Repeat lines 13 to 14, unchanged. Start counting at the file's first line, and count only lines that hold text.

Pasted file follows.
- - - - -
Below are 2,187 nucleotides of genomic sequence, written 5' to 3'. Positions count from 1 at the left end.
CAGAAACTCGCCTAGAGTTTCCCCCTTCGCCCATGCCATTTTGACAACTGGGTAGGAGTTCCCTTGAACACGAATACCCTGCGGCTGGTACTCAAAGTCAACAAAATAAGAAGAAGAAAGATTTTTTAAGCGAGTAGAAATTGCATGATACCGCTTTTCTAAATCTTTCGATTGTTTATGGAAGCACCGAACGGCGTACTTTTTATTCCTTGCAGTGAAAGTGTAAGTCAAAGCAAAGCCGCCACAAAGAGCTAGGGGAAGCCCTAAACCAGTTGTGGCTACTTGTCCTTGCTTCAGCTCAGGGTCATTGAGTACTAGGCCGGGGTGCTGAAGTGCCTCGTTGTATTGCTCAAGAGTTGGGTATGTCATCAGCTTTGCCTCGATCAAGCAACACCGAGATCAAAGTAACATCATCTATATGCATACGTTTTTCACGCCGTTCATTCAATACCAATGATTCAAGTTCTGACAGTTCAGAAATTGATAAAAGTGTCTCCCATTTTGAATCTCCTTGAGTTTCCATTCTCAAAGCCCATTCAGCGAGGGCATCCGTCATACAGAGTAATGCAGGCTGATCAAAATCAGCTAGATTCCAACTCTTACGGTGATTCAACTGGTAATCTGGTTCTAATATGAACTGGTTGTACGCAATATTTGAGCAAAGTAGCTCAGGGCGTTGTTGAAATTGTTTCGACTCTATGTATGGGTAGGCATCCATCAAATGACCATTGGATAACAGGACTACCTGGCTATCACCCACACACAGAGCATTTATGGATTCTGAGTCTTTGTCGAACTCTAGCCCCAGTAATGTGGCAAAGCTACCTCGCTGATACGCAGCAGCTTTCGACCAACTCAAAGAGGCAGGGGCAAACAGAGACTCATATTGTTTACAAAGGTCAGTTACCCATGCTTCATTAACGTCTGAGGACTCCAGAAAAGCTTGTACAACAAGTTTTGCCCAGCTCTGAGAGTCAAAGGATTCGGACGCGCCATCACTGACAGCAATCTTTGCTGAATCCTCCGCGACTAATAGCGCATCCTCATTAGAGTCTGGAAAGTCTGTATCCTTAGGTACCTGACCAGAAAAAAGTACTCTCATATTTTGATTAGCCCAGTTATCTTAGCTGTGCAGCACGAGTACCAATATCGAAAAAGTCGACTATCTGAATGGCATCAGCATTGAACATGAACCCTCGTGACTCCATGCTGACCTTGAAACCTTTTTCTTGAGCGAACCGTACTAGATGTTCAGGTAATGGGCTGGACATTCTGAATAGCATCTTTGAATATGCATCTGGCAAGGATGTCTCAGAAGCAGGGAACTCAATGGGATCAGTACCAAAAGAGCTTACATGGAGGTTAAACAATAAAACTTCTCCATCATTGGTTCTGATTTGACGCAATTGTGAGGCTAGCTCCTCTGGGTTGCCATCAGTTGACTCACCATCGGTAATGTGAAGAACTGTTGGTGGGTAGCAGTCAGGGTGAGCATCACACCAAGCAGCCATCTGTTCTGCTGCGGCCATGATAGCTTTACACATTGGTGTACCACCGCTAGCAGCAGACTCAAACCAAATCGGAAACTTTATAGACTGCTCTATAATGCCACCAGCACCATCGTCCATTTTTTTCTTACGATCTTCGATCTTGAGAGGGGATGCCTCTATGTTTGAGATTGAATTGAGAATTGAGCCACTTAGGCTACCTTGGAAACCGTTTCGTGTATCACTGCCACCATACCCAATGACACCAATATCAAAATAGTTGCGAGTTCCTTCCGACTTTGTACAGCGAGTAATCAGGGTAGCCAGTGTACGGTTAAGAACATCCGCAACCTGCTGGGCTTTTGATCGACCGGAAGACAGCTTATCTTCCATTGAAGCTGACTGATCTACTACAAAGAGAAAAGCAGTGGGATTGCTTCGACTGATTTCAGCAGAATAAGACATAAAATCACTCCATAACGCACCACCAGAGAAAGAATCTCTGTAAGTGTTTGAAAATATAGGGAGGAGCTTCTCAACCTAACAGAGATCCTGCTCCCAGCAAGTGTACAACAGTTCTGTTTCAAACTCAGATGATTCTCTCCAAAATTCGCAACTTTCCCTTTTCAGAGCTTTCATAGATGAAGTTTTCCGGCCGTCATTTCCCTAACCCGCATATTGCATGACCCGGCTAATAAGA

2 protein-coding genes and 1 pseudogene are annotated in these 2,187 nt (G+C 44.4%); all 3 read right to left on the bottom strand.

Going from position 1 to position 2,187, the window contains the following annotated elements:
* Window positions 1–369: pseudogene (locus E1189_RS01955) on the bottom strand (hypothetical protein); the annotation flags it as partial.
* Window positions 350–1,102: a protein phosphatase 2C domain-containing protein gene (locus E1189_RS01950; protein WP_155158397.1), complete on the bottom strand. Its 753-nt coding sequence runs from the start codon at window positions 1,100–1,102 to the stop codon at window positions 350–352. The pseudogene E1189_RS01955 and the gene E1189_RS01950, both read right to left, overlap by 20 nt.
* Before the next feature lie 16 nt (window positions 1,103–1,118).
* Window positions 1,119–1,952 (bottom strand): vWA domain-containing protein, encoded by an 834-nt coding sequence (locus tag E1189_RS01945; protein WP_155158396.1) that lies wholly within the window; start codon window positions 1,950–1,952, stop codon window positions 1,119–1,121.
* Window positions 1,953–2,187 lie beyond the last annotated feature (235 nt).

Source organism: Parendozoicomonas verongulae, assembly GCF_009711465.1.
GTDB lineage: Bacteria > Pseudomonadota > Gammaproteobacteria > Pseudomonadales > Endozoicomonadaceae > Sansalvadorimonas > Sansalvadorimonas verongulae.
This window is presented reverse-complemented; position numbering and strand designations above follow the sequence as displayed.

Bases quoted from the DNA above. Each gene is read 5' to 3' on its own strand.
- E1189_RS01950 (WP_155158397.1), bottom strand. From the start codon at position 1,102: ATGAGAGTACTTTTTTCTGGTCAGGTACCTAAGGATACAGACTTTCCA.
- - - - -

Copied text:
Bases quoted from the DNA above. Each gene is read 5' to 3' on its own strand.
- E1189_RS01950 (WP_155158397.1), bottom strand. From the start codon at position 1,102: ATGAGAGTACTTTTTTCTGGTCAGGTACCTAAGGATACAGACTTTCCA.